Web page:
Monday, September 8, 2014
Quiet: The Power of Introverts in a World That Can't Stop Talking by Susan Cain
I usually do book reviews on Wednesdays, but I read Quiet by Susan Cain this summer and learned so much personally and professionally. I decided to devote a couple of Monday posts to introverts. (For the record, I am an introvert. I can be social when I need to be, but I need alone time to recharge.)
Last Monday I shared her TED Talk. Today I want to share how I plan to implement what I learned in my classroom.
1. Susan Cain recommends a balance of activities that appeal to introverts and extroverts. I have times where I expect small group work and other times where I expect students to work independently.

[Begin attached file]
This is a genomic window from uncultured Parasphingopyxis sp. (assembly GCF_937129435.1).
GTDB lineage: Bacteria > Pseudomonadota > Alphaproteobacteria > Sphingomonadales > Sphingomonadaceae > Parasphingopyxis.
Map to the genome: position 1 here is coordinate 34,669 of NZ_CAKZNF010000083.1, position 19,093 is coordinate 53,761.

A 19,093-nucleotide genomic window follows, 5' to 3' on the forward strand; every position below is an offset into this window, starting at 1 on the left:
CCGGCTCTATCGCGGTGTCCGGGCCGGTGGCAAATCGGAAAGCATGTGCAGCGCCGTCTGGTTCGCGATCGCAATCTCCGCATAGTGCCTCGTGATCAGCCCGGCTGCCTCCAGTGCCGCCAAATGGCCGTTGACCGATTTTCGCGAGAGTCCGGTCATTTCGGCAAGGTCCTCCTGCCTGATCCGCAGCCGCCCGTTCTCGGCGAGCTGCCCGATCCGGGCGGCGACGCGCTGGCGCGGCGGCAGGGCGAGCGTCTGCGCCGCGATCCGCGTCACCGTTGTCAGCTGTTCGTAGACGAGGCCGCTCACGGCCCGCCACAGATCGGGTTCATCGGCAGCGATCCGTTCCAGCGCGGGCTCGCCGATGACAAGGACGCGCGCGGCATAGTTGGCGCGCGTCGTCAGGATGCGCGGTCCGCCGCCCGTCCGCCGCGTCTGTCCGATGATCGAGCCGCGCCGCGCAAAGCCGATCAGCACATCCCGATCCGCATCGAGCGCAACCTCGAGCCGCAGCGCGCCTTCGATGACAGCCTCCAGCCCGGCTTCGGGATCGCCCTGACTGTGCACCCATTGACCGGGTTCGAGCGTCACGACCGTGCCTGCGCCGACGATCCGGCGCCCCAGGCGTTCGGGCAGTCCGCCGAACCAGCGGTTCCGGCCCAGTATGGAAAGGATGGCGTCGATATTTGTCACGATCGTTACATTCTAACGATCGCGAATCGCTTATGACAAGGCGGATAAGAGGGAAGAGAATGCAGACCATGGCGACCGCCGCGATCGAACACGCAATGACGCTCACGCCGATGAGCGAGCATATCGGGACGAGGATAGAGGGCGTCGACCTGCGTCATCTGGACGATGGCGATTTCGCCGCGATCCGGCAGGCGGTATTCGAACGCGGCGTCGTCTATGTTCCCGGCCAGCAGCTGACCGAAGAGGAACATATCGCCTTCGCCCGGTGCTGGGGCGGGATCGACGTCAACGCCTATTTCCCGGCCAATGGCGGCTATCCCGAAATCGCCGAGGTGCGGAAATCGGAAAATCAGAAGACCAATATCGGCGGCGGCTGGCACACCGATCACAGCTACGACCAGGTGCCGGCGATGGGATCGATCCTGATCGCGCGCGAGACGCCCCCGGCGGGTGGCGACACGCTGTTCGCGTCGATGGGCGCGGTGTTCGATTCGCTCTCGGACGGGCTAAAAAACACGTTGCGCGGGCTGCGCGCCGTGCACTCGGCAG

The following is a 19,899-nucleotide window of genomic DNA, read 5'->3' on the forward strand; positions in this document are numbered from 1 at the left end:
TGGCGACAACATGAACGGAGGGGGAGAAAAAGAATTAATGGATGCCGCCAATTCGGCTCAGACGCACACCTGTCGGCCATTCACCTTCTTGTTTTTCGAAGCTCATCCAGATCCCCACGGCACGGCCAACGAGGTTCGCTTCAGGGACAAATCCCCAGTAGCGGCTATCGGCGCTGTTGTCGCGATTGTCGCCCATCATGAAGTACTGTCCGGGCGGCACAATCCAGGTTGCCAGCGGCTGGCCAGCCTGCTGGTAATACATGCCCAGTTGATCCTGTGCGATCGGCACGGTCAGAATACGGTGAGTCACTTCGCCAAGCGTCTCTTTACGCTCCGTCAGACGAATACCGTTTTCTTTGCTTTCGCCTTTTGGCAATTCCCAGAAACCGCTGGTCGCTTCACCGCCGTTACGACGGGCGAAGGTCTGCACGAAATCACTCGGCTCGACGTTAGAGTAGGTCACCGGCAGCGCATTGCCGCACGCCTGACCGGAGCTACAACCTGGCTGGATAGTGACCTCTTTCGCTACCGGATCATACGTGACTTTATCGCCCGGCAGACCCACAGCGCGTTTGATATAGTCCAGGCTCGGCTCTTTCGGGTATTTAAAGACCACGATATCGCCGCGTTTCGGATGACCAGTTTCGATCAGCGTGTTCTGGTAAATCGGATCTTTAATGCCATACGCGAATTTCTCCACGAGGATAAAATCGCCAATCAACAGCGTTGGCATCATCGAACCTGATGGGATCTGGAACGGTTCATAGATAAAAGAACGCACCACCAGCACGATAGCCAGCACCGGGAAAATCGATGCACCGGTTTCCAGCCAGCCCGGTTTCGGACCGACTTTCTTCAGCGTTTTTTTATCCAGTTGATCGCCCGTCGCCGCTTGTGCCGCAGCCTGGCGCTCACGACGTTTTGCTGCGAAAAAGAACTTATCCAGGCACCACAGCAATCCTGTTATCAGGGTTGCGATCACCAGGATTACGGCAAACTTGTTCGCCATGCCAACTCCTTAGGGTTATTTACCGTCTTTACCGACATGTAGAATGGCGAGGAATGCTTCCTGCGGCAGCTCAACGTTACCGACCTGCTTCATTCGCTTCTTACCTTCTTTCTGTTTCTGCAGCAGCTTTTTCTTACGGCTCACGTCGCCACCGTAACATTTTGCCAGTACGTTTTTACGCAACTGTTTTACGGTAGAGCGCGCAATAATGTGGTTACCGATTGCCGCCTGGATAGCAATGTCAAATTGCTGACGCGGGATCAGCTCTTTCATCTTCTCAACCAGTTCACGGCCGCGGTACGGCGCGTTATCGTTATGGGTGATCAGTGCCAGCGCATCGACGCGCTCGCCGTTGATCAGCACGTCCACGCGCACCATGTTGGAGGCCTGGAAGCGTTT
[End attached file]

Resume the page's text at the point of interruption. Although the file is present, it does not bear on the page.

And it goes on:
2. I want to intentionally encourage the different passions of my students. Last year when the Seahawks won the Super Bowl, some of us were over-the-top excited, but not everyone. Introverts have deep interests in activities that may not be shared by others.
3. When I have students work collaboratively, I help my introverts by choosing pairs and triads. If the group gets too large, they may not share.
4. Cain also recommends that I teach everyone to work independently. This may not be my extroverts' strength, but they can learn from the introverts the value of quiet deliberate practice.